Some people feel that this rigidity does not have to limit teaching methodology, but in reality it does. Consider one of the current big ideas in reading instruction – Response to Intervention. Under RTI, struggling students receive a series of interventions that may well culminate in a kind of instruction that is very different than the one they were first given. If, for example, that final intervention includes a structured multisensory phonics program, often students have to take a few steps back and build a new, more solid foundation before they can move forward effectively. Meanwhile, schools often continue to administer the same tests to these students as to all the others, and the teachers using this intervention feel pressured to teach to the test, whether or not the tested material coincides with the intervention program.

Another interesting example of testing affecting teaching methodology was revealed in a national news story recently. Educators in Danville, Kentucky were praising the effectiveness of project-based teaching methods, but also admitted there would be conflicts with standards and standardized tests. Consider the following situation, a group of teachers using a project-based approach to science or social studies may take a much different route over a very different time frame than they would if they followed a series of specified texts. Along the way they could be cited for not following the standards, even though in the end, their students might achieve a higher level of mastery of the same, or very similar, material.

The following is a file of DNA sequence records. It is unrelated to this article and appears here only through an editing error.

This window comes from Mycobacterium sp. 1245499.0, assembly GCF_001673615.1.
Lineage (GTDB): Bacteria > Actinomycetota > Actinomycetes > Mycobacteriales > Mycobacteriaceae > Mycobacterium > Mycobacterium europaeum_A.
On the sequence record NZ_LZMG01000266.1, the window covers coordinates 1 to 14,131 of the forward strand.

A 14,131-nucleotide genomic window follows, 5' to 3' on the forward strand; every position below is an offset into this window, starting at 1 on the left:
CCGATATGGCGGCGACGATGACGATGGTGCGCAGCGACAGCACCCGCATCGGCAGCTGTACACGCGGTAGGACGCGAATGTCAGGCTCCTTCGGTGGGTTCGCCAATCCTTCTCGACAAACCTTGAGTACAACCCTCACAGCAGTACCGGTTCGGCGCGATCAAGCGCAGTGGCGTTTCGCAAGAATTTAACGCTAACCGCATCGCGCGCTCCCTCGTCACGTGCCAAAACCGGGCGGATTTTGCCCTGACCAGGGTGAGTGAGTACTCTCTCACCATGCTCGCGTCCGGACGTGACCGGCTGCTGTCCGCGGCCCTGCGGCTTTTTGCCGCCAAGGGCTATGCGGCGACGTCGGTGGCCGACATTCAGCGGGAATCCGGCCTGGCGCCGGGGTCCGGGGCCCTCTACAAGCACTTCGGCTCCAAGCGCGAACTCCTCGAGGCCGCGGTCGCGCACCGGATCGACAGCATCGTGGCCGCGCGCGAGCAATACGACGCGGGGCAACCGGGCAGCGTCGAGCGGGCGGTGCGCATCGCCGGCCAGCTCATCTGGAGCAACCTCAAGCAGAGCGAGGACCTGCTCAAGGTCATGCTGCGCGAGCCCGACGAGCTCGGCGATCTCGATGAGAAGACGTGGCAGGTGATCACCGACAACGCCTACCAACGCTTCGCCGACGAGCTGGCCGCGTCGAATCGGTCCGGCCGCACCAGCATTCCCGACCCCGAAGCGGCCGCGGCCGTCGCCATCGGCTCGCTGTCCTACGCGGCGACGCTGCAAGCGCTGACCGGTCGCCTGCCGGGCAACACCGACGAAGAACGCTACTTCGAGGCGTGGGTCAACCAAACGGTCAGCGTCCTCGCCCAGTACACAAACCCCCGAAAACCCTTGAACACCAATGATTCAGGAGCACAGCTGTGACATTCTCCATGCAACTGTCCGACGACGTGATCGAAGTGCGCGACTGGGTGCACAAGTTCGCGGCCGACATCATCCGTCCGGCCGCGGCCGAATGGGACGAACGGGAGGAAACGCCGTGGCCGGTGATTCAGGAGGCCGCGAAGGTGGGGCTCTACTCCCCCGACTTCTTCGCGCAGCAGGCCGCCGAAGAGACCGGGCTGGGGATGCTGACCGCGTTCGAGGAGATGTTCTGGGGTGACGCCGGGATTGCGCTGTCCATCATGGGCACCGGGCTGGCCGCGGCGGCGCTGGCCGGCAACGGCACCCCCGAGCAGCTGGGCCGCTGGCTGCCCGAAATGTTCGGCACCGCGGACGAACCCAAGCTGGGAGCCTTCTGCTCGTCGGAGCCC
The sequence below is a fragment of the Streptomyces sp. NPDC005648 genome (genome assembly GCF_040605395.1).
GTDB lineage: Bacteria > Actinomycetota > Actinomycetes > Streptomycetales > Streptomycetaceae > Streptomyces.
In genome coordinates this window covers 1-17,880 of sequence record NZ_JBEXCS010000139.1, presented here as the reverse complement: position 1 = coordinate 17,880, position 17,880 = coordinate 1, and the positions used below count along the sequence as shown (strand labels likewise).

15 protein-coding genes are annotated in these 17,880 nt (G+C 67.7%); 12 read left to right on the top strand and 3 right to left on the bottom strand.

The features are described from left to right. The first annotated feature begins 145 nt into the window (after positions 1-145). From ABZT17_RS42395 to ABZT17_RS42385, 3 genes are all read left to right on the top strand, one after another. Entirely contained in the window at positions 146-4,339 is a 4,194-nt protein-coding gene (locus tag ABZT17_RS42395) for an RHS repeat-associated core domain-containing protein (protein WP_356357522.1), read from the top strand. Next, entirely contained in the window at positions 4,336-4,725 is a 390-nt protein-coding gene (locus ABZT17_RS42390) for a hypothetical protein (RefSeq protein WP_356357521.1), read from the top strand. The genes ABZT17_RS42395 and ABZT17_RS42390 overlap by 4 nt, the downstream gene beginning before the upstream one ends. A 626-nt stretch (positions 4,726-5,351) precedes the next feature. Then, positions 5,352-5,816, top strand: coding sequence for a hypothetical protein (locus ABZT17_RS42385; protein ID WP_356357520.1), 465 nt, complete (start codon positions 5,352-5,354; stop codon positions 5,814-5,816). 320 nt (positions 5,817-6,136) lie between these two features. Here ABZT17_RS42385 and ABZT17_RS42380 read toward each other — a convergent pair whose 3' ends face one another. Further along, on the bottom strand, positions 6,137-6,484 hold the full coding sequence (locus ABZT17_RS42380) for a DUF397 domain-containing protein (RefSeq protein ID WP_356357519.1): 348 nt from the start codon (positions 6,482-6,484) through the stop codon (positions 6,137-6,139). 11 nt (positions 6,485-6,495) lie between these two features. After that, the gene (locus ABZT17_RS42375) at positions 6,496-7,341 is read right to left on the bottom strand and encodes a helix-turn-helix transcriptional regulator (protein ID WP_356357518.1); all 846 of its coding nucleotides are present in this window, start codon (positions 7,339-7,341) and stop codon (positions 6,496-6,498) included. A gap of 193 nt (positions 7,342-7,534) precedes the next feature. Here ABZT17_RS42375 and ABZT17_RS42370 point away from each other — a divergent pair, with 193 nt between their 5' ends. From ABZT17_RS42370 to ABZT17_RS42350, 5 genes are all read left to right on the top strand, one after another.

Other strange conflicts between reasonable goals and realistic implementation develop all the time in our school systems, although we won’t try to list them all here. Our suggestion for solving these kinds of conflicts is to apply some common sense to the whole process. Yes, minimum standards are needed and are good. Yes, both teachers and students need to be held accountable. Yes, measurements need to be taken and used. However, students are complex beings that can vary greatly from individual to individual, and educating students is a complex process. You simply have to remain flexible, or you are guaranteed to always leave some children behind.

With the help of very intelligent and well-intentioned policy-makers, our society has created a large number of large organizations, called school systems, that find it difficult, if not impossible, to be both responsible and flexible at the same time. If you want to educate large numbers of complicated, somewhat unpredictable human beings, called students, you have to be BOTH flexible and responsible.

We have heard the President and the Secretary of Education separately say in interviews, that perhaps we need to be a little more flexible in the earlier grades, while still maintaining high standards for promotion and graduation in later grades. However, in most schools in recent years, students in grades K-3 have been given numerous standardized assessments very frequently. Now the Common Core Standards, as outlined at, have become quite detailed for the earliest grades. This level of detail may not be intended to limit choices in teaching methods, but it easily can. If it does, will these limitations help or hurt the big idea called the Third Grade Reading Guarantee?

The Big Ideas should be helping teachers and students, not getting in their way. We do not need to give up on the Big Ideas – but we do need to lighten up on them. Let’s all take a deep breath and focus on the living, breathing students we are all responsible for. Indeed, we need high school graduates who are capable, responsible and productive, so we need high standards for our 18 year olds. But we also need flexibility for our 8 year olds if we want them to do their best.